So in India we have cheap phones, recharges for less than a dollar and the missed call leverages the whole system. It seems India lives very effectively without voice mail as the default. This really is a stark contrast to the US.

    My mobile experience is really very much like the majority of Indians. I may put a little more money on my prepaid card. Still the basic feature set... it does SMS and makes calls is the same. It does not do voice mail. Voice Mail is not a default here. In fact the learning I have is just forget about voice mail. If you can't get through and need to leave a message then send an SMS. Frankly it is much more useful. It provides context, it is a quick read and importantly it doesn't cost you minutes to retrieve the message which too often is long and garbled.

    Lesson for America's tortured mobile system. Charging for receiving SMS's make that whole system counterproductive and often costs the receiver real bucks unless they have an SMS plan . Voice Mail, simply costs minutes to retrieve and is really less efficient. As I've noted before voice mail is a failure case. The caller failed to connect. As a T-Mobile USA user I'd happily turn my Voice Mail off based on my Indian experience. I don't think that's possible.

    I think America is suffering from a legacy approach. Imagine you are in a meeting. What's the point of a voice mail when you could have answered quickly with a text message. One interruption you could handle the other you could not. Of course thousands of Americans have worked this out. They use their Blackberries and Treo's for e-mail messaging. The messaging happens in real time amongst their intimate circle. Yet that is still an exclusive club.

    India is bypassing voice mail. I'm sure they will adopt rapidly certain forms of PTT (push to talk) and voice messaging. However, their learning and adoption of the text message rather than long voice mails is a blessing for longer term communications development.

    October 5, 2006

    Mobility & Wi-Fi on Nokia's N80, N91 & E61

    There's finally a new meme linking mobile, VoIP and Wi-Fi. These posts are are just the beginning. See Jim Courtney who wraps up a collection of posts. This meme is something I've believed was coming and known instantly from the first day I put the Nokia N91 and N80 in my hand. Both these handsets have Wi-Fi. They change immediately how you think about using your mobile.

    Example 1. I've been testing Shozu Preview 2.0. Shozu was already a great program for one-click photo uploads to sites like Flickr. In 2.0 mode Shozu is demonstrating an RSS like subscription model for Vlogs and Photo content. I get Rocketboom updates daily to my N80. I don't pay a dime or even a cent for data while travelling in India. It's set to synch everytime I enter my friendly Indian office Wi-Fi zone. At home I switch to my home network. Now I'd like YouTube direct... I'll watch it in the back of the car on the way home.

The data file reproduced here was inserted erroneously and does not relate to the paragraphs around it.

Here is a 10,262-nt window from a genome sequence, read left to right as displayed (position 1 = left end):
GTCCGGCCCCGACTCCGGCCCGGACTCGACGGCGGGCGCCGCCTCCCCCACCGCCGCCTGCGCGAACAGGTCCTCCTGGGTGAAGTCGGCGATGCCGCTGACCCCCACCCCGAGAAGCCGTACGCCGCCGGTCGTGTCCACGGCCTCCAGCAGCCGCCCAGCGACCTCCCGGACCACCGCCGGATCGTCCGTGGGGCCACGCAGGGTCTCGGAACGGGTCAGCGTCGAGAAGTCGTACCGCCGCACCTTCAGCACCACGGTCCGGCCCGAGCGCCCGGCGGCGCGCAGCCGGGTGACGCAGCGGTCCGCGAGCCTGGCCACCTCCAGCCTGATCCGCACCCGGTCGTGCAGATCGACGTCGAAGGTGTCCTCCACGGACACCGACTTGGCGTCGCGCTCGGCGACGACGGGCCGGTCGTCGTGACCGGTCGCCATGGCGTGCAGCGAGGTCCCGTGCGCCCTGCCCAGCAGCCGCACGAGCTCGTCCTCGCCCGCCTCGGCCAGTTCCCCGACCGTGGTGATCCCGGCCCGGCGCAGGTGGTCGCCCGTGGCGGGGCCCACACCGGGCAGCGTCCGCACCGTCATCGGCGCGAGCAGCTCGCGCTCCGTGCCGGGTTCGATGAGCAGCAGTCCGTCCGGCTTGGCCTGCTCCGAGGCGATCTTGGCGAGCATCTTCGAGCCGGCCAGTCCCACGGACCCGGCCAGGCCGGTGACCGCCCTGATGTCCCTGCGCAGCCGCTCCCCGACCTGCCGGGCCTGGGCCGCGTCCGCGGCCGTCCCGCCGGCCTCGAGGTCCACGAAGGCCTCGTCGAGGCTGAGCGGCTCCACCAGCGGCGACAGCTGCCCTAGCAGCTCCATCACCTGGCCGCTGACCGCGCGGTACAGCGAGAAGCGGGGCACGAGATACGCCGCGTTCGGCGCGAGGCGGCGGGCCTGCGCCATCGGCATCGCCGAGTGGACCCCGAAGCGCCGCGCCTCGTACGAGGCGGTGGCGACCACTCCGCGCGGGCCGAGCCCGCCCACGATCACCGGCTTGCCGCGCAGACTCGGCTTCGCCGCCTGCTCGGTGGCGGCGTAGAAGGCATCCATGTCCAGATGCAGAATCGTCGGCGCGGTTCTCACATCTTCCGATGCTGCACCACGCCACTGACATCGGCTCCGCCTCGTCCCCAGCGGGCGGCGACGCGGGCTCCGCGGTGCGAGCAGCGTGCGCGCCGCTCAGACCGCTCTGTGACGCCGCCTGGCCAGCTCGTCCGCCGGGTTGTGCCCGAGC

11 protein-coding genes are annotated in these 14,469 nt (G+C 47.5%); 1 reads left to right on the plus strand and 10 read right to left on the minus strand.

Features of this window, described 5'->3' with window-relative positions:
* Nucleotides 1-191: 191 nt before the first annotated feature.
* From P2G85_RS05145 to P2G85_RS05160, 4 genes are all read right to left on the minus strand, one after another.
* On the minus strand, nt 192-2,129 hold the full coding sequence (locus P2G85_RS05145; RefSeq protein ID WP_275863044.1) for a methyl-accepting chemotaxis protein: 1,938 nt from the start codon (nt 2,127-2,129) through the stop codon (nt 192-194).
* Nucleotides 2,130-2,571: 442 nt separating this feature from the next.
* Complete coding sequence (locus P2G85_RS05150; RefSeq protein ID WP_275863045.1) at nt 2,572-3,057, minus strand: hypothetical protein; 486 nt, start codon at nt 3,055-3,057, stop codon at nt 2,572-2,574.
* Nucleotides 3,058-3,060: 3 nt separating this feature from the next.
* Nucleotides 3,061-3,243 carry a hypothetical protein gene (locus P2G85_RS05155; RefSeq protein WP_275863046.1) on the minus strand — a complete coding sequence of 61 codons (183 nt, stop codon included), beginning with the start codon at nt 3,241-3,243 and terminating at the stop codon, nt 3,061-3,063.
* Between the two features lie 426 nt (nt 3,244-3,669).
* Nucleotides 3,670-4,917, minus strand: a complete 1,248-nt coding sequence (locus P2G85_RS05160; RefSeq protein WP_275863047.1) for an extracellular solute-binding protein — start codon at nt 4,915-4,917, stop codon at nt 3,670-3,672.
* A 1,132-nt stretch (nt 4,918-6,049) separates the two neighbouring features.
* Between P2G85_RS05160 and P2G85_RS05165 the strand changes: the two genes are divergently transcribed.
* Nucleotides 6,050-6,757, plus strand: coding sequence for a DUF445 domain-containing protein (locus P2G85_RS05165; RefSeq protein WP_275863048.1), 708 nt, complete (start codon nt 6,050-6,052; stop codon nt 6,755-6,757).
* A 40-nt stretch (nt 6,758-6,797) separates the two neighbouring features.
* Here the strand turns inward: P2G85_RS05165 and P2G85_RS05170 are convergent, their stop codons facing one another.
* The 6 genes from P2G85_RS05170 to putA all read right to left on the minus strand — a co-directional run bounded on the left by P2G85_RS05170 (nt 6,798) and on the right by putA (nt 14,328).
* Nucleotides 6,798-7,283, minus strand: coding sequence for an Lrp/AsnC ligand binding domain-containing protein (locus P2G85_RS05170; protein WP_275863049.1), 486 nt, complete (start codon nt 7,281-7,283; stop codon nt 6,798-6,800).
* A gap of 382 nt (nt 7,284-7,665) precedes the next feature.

Example 2. My son synchs his email on an N91 while on campus. He doesn't have a data plan. Similarly he can upload picture to flickr or blog via LifeBlog or use other services this way. You should have heard his positive response to a link sharing Fring last week. While the programs are currently lacking the Mylo-ed handset represents a real bonus for college students on "hot" campuses.


    Example 3. See this instruction for putting your SIP connection on an E62. Now VoIP on Symbian mobile. I still have to work this out for the N80 with my Sipphone account. Anyone know how?

    Most of us don't need expensive data plans to add significant utility to the phone.. At work and home provide lots of opportunity for mobile devices enhanced with Wi-Fi. My guess is the data plan becomes more valuable when you've been training yourself to run all your data and event notifications via your mobile. Wi-Fi experimentation is a next step in mobile progress without expensive new commitments to mobile operators. It's just a more expensive phone.

    Other than Agile Messenger I still have yet to see a really good mobile chat client. None of the majors AIM, Yahoo, Google etc appear to have anything. Skype doesn't appear to have a step by step mobile strategy. They could have executed on a chat client years ago on Symbian. I'd think they could also execute on a Wi-Fi functioning Voice client.

    Nokia N80 - Mobile TV - Radio

    Here I am in India with 50+ cable channels to watch and just like home there's nothing much worth seeing. With no "fast broadband" connection at home I can forget Slingbox for now. So how do I cope? Simple. I bring the small amount of TV with me.

    At home the Tivo records the programs I want to watch. Tivo then passes them over to my home PC via TivoToGo (extra cost software) and they are all converted into Quicktime movies. Before leaving home I simply burn one or two DVD's with last month's content. Simple. I can watch it via iTunes or even on my Nokia N80.

    The latter really intrigued me. How would I find TV watching on the small screen of a mobile phone. After all it is even smaller than the Video iPod. Actually, it's very impressive. It's not big screen big, however the clarity and general watch-ability are just fine. I have a one GB memory card in the N80. Thus it will take a three hour movie or 3 hourly installments of House and still leave room for photography. It's really more fiction than pleasure, however with a few changes I'd get a real kick out of what I could do. Still I know I am not alone. The first thing my son did with the N91 was upload Family Guy segments (I'll blog his initial thoughts separately). Videos were more use to him (more impressive and entertaining) than filling it with music.